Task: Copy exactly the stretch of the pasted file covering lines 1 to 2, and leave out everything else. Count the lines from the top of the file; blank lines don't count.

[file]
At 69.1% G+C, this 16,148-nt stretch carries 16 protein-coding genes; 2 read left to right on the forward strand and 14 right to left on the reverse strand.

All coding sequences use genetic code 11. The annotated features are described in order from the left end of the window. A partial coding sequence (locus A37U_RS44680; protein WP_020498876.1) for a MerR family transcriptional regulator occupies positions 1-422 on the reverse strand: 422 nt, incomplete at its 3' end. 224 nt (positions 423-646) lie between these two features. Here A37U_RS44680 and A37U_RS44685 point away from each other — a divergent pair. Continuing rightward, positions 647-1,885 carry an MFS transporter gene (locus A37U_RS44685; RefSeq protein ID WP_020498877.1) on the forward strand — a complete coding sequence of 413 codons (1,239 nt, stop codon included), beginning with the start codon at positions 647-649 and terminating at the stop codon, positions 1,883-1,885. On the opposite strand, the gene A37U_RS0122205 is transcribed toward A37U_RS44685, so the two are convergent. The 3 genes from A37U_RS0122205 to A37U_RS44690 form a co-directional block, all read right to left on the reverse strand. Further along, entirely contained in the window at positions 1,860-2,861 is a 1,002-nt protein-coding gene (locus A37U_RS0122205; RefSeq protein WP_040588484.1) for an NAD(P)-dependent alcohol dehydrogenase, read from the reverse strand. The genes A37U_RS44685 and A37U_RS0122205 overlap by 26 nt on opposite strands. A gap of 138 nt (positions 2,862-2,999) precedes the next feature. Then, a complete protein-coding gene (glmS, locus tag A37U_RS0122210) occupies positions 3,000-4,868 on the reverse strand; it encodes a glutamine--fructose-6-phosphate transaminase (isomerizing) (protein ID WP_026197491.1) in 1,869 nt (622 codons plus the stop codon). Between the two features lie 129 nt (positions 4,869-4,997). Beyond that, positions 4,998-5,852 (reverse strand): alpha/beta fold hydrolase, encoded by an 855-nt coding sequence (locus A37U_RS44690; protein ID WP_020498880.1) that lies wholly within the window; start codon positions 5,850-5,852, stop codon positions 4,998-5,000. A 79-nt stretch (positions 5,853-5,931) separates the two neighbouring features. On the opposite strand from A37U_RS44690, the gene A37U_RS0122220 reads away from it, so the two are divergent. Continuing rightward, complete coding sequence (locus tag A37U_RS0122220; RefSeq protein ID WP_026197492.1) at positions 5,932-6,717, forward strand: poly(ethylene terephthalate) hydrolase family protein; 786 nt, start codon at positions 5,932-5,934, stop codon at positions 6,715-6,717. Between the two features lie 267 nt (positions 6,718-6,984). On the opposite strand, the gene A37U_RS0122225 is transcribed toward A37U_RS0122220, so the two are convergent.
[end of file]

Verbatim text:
At 69.1% G+C, this 16,148-nt stretch carries 16 protein-coding genes; 2 read left to right on the forward strand and 14 right to left on the reverse strand.

All coding sequences use genetic code 11. The annotated features are described in order from the left end of the window. A partial coding sequence (locus A37U_RS44680; protein WP_020498876.1) for a MerR family transcriptional regulator occupies positions 1-422 on the reverse strand: 422 nt, incomplete at its 3' end. 224 nt (positions 423-646) lie between these two features. Here A37U_RS44680 and A37U_RS44685 point away from each other — a divergent pair. Continuing rightward, positions 647-1,885 carry an MFS transporter gene (locus A37U_RS44685; RefSeq protein ID WP_020498877.1) on the forward strand — a complete coding sequence of 413 codons (1,239 nt, stop codon included), beginning with the start codon at positions 647-649 and terminating at the stop codon, positions 1,883-1,885. On the opposite strand, the gene A37U_RS0122205 is transcribed toward A37U_RS44685, so the two are convergent. The 3 genes from A37U_RS0122205 to A37U_RS44690 form a co-directional block, all read right to left on the reverse strand. Further along, entirely contained in the window at positions 1,860-2,861 is a 1,002-nt protein-coding gene (locus A37U_RS0122205; RefSeq protein WP_040588484.1) for an NAD(P)-dependent alcohol dehydrogenase, read from the reverse strand. The genes A37U_RS44685 and A37U_RS0122205 overlap by 26 nt on opposite strands. A gap of 138 nt (positions 2,862-2,999) precedes the next feature. Then, a complete protein-coding gene (glmS, locus tag A37U_RS0122210) occupies positions 3,000-4,868 on the reverse strand; it encodes a glutamine--fructose-6-phosphate transaminase (isomerizing) (protein ID WP_026197491.1) in 1,869 nt (622 codons plus the stop codon). Between the two features lie 129 nt (positions 4,869-4,997). Beyond that, positions 4,998-5,852 (reverse strand): alpha/beta fold hydrolase, encoded by an 855-nt coding sequence (locus A37U_RS44690; protein ID WP_020498880.1) that lies wholly within the window; start codon positions 5,850-5,852, stop codon positions 4,998-5,000. A 79-nt stretch (positions 5,853-5,931) separates the two neighbouring features. On the opposite strand from A37U_RS44690, the gene A37U_RS0122220 reads away from it, so the two are divergent. Continuing rightward, complete coding sequence (locus tag A37U_RS0122220; RefSeq protein ID WP_026197492.1) at positions 5,932-6,717, forward strand: poly(ethylene terephthalate) hydrolase family protein; 786 nt, start codon at positions 5,932-5,934, stop codon at positions 6,715-6,717. Between the two features lie 267 nt (positions 6,718-6,984). On the opposite strand, the gene A37U_RS0122225 is transcribed toward A37U_RS0122220, so the two are convergent.